And Charlotte. Dear little Charlotte. So sad. So alone. So guilty. She wasn’t in pain anymore, though. He was proud of that.
And others. That flabby, stagnant judge. The wannabe musician in that nothing town, acting like he was a Bee Gee or something. The last farmer he’d met. Drunks in bars and drifters in roadhouses and all those interesting people who were never quite interesting enough.
That was the problem with his purpose. His cross to bear, he supposed. He chuckled a little. Sounded like he had tickets on himself – cross to bear. What a doofus. But there was something to that. He helped people. Made them better. If they survived, they went on to their lives without him. More power to them.
Maggie was different. She liked hurting people. Big deal, who didn’t? But she found excuses to only target the ones who ‘deserved’ it, whatever that meant. And he could see how miserable it made her. How constrained, how frustrated.
How much happier so many would be if they were just honest with themselves. He’d tried to tell Maggie that. And was met with denial.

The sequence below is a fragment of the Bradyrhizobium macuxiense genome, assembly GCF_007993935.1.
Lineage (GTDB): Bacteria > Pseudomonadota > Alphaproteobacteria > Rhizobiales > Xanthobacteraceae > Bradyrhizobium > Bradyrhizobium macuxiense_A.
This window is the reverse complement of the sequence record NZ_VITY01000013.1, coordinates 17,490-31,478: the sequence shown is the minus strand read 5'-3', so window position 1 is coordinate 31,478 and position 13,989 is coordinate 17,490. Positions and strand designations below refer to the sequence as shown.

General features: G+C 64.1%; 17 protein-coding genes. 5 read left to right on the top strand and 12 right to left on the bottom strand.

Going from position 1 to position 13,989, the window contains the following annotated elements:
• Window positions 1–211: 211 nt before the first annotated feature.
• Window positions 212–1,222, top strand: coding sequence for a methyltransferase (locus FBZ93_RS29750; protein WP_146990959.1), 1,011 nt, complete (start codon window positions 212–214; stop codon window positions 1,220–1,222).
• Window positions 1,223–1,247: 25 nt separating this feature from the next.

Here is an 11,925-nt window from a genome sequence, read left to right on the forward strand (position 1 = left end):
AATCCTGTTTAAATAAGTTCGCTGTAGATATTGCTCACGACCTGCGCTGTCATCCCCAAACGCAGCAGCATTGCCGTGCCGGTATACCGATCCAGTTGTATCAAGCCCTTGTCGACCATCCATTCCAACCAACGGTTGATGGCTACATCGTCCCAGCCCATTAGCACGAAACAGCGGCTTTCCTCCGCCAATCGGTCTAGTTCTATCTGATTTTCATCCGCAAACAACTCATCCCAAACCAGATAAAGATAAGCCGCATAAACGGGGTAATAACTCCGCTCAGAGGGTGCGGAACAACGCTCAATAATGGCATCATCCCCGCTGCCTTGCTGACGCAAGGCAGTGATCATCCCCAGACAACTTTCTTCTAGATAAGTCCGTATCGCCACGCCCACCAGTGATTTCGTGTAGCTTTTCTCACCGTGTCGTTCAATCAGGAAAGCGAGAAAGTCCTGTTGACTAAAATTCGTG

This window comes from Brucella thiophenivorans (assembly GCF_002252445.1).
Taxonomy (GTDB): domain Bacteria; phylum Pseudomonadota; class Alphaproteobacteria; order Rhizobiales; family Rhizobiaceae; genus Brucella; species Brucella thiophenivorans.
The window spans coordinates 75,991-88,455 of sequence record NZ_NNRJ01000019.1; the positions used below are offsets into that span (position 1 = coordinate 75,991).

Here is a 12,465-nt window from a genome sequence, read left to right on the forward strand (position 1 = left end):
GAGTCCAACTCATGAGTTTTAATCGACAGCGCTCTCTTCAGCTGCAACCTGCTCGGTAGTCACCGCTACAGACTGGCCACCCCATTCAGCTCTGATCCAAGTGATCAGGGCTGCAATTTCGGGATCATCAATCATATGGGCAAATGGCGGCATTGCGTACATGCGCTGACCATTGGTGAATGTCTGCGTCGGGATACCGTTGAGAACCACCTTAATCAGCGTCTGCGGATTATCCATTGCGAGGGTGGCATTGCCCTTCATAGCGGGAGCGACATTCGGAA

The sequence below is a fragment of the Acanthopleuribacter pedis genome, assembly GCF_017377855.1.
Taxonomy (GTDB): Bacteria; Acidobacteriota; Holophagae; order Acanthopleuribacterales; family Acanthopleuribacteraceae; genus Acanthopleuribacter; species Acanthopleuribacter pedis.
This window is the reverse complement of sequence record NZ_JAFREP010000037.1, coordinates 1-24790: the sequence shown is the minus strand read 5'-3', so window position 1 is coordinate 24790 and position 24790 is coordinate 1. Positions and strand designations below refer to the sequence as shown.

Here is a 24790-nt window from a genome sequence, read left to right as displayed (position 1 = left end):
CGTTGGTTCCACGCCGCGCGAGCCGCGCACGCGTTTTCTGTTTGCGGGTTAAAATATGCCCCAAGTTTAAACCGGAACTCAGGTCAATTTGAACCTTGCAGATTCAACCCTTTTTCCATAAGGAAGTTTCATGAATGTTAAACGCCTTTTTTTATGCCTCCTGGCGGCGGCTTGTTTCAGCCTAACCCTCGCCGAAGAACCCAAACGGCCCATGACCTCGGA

What, she had said, you think going on about society and self-help bullshit will make you interesting to me? You’re not special. You’re another boring little bully directing his self-hatred on to everybody around him. Sure, I’ve killed. Never anyone who didn’t deserve it, or who wasn’t trying to kill me. That’s not the same.
He wasn’t upset by that. The words said more about her than about him. He just had to make her see. So he’d told her.
Except it is. In the end, there’s still a body in the ground and blood on your hands.
She hadn’t had a reply to that. Of course she hadn’t. People never did when you were right. But being right wasn’t enough. Not when somebody was so very determined to bury their head in the sand. In which case you were left with a choice. Let them keep it there until the scavengers closed in. Or help them see the truth.